While McKenzie is a solid right tackle, he has to be reasonable. He has a history of shoulder problems, and this has to be factored into his value. Also remember McKenzie finished the season giving up two sacks (Wally Ogunleye and David Bowens) against the Miami Dolphins. So he's while he's talented, he's still a work-in-progress.
McKenzie is a restricted free agent, so if the Jets fail to ink him to a long-term deal, they can tender him at a first round salary and keep him at least for another year . . .
On Wednesday, the Herman Edwards hired Bob Casullo as tight end coach, and moved Dick Curl to a newly created position of senior offensive assistant/special projects. So what does Curl's new job entail? Well from what we hear, a major part of the new position will be helping Edwards handle clock management issues during the game. It's not secret this is not a strength of Edwards, and the Jets coach intimated during the season he would consider hiring an assistant to help him in this area. Curl will be that guy . . .
You have to feel sorry for Jets tight end Chris Baker. Casullo will be his seventh tight end coach in the last seven years. At Michigan State he had four different position coaches, and now Casullo will be his third different tight end coach with the Jets. This will also be Anthony Becht's fourth tight end coach with the Jets . . .
The Jets special teams were very inconsistent last year. But look for an improvement next year with three top notch special team's minds working together. Aside from already having one of the NFL's finest special teams coaches, Mike Westhoff, this offseason they have added Corwin Brown and Casullo to their coaching staff. Brown, one of NFL's best special teams players in the 1990's, spent the last three years coaching the special teams at the University of Virginia. He was hired last week to assist Westhoff with the special teams, and also help coach the safeties. While Casullo was hired to coach tight ends, he will also help out on special teams. The last three years he served as the Oakland Raiders special teams coach. He is considered an excellent special teams mind.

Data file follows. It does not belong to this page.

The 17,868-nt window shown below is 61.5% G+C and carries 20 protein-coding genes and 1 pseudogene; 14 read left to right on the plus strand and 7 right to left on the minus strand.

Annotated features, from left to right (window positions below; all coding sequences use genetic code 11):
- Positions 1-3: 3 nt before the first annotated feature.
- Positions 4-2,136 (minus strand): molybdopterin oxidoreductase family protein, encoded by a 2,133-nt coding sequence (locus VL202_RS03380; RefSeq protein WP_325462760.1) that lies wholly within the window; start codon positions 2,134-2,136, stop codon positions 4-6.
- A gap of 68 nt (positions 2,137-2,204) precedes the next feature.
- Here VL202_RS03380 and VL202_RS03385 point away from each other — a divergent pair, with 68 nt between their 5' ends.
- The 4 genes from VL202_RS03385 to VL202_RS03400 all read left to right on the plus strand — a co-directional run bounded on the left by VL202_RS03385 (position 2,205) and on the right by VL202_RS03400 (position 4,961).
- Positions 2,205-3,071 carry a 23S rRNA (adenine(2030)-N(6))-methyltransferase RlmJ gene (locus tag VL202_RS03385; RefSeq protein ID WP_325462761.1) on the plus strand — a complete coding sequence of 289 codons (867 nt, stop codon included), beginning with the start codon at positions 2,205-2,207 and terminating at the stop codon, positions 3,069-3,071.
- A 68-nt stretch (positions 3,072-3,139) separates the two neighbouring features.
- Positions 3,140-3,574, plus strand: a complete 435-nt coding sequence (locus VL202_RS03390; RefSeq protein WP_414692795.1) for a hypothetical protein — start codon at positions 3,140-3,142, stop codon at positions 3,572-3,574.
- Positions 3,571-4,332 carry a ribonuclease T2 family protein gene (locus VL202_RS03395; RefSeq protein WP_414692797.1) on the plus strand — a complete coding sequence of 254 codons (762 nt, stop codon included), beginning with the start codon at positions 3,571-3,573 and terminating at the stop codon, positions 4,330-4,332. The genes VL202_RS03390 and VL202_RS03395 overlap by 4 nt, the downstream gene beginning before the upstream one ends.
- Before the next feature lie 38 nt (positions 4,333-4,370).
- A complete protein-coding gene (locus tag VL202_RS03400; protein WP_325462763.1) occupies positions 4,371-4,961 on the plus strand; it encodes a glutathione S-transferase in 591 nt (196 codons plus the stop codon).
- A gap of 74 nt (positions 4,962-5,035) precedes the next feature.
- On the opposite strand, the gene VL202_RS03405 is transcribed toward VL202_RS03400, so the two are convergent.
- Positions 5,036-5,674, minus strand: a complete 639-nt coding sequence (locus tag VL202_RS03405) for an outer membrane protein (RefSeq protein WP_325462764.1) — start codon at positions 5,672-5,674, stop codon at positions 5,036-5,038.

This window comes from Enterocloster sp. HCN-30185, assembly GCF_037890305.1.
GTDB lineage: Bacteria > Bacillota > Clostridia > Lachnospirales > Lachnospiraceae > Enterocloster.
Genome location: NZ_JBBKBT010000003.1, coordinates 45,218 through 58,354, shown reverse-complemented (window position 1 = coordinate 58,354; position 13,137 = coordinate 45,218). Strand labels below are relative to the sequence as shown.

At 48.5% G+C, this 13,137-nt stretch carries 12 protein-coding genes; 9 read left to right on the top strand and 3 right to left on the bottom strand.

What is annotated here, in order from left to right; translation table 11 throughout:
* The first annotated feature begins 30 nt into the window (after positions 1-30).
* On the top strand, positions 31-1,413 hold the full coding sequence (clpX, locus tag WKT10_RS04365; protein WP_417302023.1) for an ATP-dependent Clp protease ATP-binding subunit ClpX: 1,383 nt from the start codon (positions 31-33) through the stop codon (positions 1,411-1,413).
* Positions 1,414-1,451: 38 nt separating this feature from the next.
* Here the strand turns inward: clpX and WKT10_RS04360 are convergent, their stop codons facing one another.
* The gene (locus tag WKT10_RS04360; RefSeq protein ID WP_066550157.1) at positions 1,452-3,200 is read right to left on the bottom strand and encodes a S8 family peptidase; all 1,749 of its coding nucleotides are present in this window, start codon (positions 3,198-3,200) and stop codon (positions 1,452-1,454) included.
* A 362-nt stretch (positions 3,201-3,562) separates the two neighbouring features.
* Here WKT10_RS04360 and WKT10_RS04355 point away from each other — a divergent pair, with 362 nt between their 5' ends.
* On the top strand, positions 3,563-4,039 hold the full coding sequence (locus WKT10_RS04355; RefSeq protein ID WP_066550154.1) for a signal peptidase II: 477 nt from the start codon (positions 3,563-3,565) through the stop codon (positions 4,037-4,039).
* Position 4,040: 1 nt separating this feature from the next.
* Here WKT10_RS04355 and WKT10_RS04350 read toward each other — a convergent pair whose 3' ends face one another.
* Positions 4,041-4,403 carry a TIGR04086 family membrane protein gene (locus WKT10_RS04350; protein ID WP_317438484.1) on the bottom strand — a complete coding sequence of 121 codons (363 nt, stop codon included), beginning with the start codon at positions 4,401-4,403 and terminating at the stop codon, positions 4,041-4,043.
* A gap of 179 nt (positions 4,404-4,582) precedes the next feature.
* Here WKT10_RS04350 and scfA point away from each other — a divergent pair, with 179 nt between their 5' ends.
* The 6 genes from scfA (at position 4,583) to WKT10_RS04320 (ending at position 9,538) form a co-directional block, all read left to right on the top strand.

Two years ago, Jets tight end coach Phil Pettey, was essentially the assistant special teams coach as well, and expect Casullo to help out a great deal as well.
Casullo helped Shane Lechler emerge as the NFL's finest punter, so maybe he can help the Jets solve their punting issues. Right now they have five punters on the roster. They hope one of these players can fill their void at punter . . .
During the season, a high-ranking Jets source told us that Champ Bailey wanted to play for the Jets. The source said Bailey is a big fan of Herman Edwards. Well now, as Bailey is about to enter free agency, expect the Jets to be one of the suitors. The Jets need a shut-down corner to play opposite Donnie Abraham. The Redskins are expected to franchise Bailey, so if they can't sign him, they can trade him. But don't expect the Jets to send a high draft pick to Washington for Bailey. The Jets have too many defensive needs to send a give away a premium pick.
There is a very good chance Bailey will wind up in Detroit. The Lions have a tremendous need for a cornerback like Bailey amd his brother Boss plays for the team. Also former Redskins secondary coach George Catavolos is now in Detroit.
There are going to a number of talented free agent cornerbacks available like Seattle's Shawn Springs, Baltimore's Chris McAllister and Oakland's Charles Woodson. The addition of Casullo to the Jets staff could help recruit Woodson.
But one shutdown corner the Jets might be able to add at a much lower price then the aforementioned players in Jacksonville's Fernando Bryant, who is expected to be released for salary cap reasons . . .
A lot has been made about Jets GM Terry Bradway not getting a contract extension while Edwards did receive one.
"It has caused a situation that is causing team officials around the NFL to question the Jets power structure," wrote Rich Cimini in the New York Daily News. "It could cause Bradway and Edwards to adopt different agendas with the GM taking a win-now approach and the coach having the luxury of having a long-term deal."
No matter what the perception is around the league, don't expect the Jets to change this situation this season. Jets brass feels that since Bradway has two years left on his deal, and not one, he's not a lame duck, and the current contract situation shouldn't hinder his ability to do his job.
"A lot of people in football would love to have a two-year deal," said one source close to the Jets.
Don't expect Jets owner Woody Johnson to give Bradway an extension until he sees the type of job the GM does this off-season and season. We hear Bradway is extremely focused on turning the Jets around, and is refusing all interview requests . . .
As for perception that Edwards will have more of a long-term view and Bradway a "win-now" approach, that likely won't be the case. There is really no such thing as long-range rebuilding projects in the NFL anymore. You can turn a team around very fast. Just look at the Carolina Panthers. We hear both Edwards and Bradway are approaching matters with a "win-now" approach. "Rebuilding" is a four letter word in Hempstead.
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